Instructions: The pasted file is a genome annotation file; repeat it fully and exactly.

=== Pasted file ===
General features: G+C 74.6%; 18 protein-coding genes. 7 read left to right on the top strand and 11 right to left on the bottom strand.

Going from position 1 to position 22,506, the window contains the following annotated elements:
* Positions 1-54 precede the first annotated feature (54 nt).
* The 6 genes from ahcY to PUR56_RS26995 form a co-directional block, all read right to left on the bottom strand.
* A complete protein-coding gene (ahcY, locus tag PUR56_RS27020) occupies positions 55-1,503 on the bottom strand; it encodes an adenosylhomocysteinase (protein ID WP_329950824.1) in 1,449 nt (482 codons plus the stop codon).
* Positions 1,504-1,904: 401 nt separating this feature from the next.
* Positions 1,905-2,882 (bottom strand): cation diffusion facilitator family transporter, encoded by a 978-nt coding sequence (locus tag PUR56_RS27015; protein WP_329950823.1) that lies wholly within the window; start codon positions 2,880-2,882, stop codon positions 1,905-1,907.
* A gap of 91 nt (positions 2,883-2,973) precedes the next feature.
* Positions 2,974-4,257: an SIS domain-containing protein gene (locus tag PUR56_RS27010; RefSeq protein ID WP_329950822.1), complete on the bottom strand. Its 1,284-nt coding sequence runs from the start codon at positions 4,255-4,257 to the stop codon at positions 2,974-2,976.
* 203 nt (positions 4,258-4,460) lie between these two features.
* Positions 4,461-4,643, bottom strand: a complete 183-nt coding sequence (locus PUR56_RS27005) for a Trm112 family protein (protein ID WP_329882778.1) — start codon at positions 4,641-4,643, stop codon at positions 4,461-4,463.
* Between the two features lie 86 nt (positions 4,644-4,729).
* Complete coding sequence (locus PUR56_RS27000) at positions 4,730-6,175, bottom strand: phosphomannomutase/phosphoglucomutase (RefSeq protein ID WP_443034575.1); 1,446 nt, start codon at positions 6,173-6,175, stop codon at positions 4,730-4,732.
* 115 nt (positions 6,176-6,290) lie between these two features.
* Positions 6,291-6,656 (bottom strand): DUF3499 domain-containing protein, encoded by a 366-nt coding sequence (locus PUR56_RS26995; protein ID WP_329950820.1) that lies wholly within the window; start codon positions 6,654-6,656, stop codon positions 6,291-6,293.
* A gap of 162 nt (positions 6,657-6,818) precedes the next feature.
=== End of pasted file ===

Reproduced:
General features: G+C 74.6%; 18 protein-coding genes. 7 read left to right on the top strand and 11 right to left on the bottom strand.

Going from position 1 to position 22,506, the window contains the following annotated elements:
* Positions 1-54 precede the first annotated feature (54 nt).
* The 6 genes from ahcY to PUR56_RS26995 form a co-directional block, all read right to left on the bottom strand.
* A complete protein-coding gene (ahcY, locus tag PUR56_RS27020) occupies positions 55-1,503 on the bottom strand; it encodes an adenosylhomocysteinase (protein ID WP_329950824.1) in 1,449 nt (482 codons plus the stop codon).
* Positions 1,504-1,904: 401 nt separating this feature from the next.
* Positions 1,905-2,882 (bottom strand): cation diffusion facilitator family transporter, encoded by a 978-nt coding sequence (locus tag PUR56_RS27015; protein WP_329950823.1) that lies wholly within the window; start codon positions 2,880-2,882, stop codon positions 1,905-1,907.
* A gap of 91 nt (positions 2,883-2,973) precedes the next feature.
* Positions 2,974-4,257: an SIS domain-containing protein gene (locus tag PUR56_RS27010; RefSeq protein ID WP_329950822.1), complete on the bottom strand. Its 1,284-nt coding sequence runs from the start codon at positions 4,255-4,257 to the stop codon at positions 2,974-2,976.
* 203 nt (positions 4,258-4,460) lie between these two features.
* Positions 4,461-4,643, bottom strand: a complete 183-nt coding sequence (locus PUR56_RS27005) for a Trm112 family protein (protein ID WP_329882778.1) — start codon at positions 4,641-4,643, stop codon at positions 4,461-4,463.
* Between the two features lie 86 nt (positions 4,644-4,729).
* Complete coding sequence (locus PUR56_RS27000) at positions 4,730-6,175, bottom strand: phosphomannomutase/phosphoglucomutase (RefSeq protein ID WP_443034575.1); 1,446 nt, start codon at positions 6,173-6,175, stop codon at positions 4,730-4,732.
* 115 nt (positions 6,176-6,290) lie between these two features.
* Positions 6,291-6,656 (bottom strand): DUF3499 domain-containing protein, encoded by a 366-nt coding sequence (locus PUR56_RS26995; protein ID WP_329950820.1) that lies wholly within the window; start codon positions 6,654-6,656, stop codon positions 6,291-6,293.
* A gap of 162 nt (positions 6,657-6,818) precedes the next feature.